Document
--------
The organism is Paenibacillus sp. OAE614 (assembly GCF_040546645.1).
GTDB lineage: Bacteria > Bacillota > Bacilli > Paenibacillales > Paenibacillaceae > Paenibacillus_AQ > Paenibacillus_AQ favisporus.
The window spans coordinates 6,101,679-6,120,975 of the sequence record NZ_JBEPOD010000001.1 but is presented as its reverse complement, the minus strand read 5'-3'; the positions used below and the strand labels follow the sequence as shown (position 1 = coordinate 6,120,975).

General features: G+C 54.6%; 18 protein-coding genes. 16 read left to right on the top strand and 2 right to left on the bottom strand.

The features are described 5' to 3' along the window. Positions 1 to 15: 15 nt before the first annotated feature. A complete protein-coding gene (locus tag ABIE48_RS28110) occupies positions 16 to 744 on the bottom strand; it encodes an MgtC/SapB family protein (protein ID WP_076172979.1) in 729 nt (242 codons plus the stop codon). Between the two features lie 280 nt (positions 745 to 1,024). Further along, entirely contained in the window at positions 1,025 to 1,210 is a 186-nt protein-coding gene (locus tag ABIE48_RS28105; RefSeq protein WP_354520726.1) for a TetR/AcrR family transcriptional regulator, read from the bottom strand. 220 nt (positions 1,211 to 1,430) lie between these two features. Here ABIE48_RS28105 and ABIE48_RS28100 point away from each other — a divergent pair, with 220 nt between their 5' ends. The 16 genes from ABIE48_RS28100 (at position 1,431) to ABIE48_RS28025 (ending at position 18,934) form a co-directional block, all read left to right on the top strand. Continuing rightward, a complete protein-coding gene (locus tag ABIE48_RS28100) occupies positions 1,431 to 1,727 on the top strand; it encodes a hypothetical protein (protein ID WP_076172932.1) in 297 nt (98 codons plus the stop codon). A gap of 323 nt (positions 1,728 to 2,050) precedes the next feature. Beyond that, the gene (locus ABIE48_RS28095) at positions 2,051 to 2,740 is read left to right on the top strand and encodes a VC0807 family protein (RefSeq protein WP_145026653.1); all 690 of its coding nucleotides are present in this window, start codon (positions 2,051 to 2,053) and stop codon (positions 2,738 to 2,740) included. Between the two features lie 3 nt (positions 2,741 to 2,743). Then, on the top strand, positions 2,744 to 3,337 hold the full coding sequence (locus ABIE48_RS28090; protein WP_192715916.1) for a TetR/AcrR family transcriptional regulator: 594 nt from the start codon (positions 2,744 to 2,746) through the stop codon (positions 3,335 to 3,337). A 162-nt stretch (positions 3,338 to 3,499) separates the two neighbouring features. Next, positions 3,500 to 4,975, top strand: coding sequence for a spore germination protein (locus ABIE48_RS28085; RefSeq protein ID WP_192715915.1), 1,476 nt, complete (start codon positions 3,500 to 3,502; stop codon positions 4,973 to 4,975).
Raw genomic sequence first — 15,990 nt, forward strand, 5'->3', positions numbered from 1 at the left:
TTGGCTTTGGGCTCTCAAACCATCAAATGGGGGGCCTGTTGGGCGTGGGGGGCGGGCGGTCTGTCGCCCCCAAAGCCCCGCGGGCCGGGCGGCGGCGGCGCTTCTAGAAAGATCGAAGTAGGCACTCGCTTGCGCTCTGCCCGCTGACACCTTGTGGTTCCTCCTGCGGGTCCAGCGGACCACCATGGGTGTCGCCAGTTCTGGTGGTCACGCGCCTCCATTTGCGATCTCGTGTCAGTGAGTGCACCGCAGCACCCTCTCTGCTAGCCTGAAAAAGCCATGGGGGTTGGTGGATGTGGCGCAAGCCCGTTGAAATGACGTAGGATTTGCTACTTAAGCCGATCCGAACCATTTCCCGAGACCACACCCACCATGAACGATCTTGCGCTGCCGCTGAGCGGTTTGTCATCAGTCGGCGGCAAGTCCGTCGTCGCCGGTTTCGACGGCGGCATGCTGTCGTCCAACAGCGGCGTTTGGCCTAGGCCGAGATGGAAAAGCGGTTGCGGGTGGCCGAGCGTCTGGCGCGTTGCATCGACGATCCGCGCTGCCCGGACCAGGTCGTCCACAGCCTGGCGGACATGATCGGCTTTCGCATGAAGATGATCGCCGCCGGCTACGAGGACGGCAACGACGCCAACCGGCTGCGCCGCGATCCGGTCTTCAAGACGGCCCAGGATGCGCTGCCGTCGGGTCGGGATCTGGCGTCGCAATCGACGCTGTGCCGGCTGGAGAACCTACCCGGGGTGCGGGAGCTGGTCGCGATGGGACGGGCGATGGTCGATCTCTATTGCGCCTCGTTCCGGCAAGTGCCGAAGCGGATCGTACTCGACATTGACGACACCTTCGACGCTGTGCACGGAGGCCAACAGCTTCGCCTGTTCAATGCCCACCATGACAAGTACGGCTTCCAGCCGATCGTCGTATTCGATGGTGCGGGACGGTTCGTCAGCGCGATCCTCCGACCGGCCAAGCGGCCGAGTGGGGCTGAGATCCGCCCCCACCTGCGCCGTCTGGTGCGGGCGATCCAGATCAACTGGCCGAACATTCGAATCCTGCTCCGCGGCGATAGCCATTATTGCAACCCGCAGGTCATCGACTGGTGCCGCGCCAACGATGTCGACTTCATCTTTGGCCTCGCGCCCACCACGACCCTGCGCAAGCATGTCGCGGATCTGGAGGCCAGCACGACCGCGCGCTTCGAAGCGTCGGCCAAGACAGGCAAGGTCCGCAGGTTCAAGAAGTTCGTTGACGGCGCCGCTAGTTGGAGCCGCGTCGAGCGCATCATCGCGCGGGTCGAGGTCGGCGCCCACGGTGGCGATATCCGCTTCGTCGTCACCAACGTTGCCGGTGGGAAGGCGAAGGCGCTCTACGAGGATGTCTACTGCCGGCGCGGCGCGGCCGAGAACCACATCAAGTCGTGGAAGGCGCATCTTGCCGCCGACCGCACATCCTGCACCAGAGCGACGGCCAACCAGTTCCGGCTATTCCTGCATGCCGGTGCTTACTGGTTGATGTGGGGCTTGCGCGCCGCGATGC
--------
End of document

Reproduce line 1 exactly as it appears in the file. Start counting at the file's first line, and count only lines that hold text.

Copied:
The organism is Paenibacillus sp. OAE614 (assembly GCF_040546645.1).